(KFVS) - World War II veterans are dying at an alarming rate. Some reports say about 1,000 per day.
"We are running out of changes to learn about history through the eyes of the men who lived it."
John Dragoni says his job was to watch the radar and drop bombs when the orders came his way.
Dragoni says it's taken him awhile to talk about moments that he thought he would never be able to share in person.
"There were several missions where I figured this was the end," Dragoni said.
And that's when John Dragoni says his training kicked in.
"And then later on, they said this is going to be a dog tag only mission which in our terms was a suicide mission," Dragoni said.
One mission that still haunts Dragoni is the bombing of Tokyo.
"We burned Tokyo," Dragoni said. "We were the third wave of airplanes in and the city was already a flame. I said to the pilot how many more people do we have to incinerate. He said John orders are orders…bombs away."
Historians estimate about 16 square miles of the city was destroyed, killing an estimated 100,000 people in the process.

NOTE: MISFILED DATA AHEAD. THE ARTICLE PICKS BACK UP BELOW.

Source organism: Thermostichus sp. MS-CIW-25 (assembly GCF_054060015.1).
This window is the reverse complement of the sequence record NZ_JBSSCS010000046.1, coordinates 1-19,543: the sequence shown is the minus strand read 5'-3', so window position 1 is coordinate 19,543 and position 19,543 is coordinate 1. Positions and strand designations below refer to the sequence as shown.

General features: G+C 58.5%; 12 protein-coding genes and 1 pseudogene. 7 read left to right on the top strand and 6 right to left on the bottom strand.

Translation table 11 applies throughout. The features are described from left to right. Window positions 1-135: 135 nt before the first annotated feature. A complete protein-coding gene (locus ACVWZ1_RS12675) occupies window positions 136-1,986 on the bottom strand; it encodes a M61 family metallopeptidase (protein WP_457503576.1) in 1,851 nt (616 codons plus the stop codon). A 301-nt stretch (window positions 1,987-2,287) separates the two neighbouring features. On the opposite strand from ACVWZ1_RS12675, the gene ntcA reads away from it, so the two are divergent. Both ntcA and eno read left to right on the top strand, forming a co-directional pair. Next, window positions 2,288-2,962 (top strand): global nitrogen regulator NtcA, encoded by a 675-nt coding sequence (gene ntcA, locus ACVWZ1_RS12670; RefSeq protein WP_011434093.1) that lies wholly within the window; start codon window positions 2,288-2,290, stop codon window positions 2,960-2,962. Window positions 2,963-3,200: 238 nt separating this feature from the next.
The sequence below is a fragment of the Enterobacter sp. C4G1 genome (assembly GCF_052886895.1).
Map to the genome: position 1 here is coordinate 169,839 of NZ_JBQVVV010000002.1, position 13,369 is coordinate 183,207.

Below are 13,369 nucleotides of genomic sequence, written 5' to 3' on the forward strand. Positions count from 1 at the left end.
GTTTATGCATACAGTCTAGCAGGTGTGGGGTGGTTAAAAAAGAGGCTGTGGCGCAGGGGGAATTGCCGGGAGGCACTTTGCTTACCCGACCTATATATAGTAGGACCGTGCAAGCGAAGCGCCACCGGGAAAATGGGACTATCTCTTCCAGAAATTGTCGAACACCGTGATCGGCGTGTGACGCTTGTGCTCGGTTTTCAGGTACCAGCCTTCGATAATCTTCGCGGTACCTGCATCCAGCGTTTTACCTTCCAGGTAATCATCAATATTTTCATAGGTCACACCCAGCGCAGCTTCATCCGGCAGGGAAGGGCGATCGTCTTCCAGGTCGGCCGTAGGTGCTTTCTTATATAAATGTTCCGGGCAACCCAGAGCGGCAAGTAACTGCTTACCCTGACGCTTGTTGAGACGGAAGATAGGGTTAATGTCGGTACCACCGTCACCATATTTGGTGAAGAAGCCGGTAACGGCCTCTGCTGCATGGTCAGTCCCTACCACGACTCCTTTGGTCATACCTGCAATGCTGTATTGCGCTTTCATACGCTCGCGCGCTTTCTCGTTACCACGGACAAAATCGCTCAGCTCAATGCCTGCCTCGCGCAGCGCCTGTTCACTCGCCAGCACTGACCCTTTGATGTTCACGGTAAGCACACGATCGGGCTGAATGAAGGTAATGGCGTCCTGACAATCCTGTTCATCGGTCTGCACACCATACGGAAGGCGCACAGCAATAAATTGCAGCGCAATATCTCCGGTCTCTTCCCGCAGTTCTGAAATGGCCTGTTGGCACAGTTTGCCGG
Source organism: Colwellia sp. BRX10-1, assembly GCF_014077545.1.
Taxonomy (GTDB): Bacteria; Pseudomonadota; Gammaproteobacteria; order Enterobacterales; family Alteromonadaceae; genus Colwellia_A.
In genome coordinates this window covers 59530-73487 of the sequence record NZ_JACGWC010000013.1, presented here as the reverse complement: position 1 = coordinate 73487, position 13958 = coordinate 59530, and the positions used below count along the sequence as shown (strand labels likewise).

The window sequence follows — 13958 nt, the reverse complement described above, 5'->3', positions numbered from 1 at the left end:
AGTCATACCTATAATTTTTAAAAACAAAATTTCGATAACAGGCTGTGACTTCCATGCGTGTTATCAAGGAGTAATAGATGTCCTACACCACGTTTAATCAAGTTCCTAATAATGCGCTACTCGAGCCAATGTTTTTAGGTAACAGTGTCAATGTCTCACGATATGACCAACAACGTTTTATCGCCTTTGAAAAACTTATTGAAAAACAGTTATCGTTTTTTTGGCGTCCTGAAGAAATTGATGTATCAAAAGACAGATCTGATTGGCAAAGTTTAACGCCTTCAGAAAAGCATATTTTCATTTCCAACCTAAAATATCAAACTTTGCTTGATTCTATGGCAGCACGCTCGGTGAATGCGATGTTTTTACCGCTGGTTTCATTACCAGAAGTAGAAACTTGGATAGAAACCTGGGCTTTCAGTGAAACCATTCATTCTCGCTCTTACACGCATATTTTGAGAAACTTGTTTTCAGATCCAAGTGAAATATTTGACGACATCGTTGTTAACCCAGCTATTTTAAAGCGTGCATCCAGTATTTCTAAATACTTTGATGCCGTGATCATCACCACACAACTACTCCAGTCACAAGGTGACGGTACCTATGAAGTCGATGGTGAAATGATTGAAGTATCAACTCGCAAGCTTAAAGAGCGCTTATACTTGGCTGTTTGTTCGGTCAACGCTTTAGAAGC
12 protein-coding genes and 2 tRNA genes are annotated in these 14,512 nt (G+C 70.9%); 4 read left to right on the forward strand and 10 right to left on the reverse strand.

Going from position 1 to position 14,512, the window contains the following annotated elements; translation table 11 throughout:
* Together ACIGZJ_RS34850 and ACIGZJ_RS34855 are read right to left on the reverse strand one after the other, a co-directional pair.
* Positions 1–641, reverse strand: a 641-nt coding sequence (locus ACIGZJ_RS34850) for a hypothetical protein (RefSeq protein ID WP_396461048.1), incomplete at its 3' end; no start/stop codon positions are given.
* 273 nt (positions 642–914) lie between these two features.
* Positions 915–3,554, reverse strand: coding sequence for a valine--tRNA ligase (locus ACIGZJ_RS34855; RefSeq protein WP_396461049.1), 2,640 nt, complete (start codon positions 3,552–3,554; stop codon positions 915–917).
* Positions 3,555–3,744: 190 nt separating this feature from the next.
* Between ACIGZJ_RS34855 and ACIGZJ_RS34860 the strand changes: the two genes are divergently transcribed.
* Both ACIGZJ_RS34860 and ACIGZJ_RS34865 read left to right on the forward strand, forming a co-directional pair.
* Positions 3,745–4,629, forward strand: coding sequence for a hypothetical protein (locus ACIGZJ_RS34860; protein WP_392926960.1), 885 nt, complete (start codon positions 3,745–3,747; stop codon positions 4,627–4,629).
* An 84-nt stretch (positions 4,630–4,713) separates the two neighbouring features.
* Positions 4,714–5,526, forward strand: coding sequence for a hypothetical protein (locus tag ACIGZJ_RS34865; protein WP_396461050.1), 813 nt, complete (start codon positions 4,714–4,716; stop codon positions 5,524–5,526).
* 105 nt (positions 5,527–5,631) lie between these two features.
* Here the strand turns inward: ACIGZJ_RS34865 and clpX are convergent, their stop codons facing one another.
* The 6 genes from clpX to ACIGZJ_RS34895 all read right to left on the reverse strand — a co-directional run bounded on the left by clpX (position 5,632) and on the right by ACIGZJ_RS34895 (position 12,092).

When World war II veteran Ronald Evans thinks back on the war, the first thing that comes to his mind is the men that paid the ultimate sacrifice.
"I often think of the glider pilots we trained," Evans said. "There's was a one way flight there was no way for them to come back."
Evans says those glider planes were designed just to go down.
"And when you landed that was it, you were stuck there," Evans said.
Evans says they were told not to get too close to their fellow soldiers because they didn't know who if any would be coming home.
"You had acquaintances but not close friends," Evans said. "You didn't make a close friend because you didn't know when he would be there."
Now, fast forward to present day, these men say the ones who did survive the war aren't around to share their stories.
"Last time I checked only three of us were still alive," Dragoni said.
"Well there were 14 of us in the flight crew and there is only two of us left," Evans said.
And soon Evans, like Dragoni, will be united with some of those men on an Honor Tour later this week.
"Well it will at least recognize what they did or what they gave," Evans said.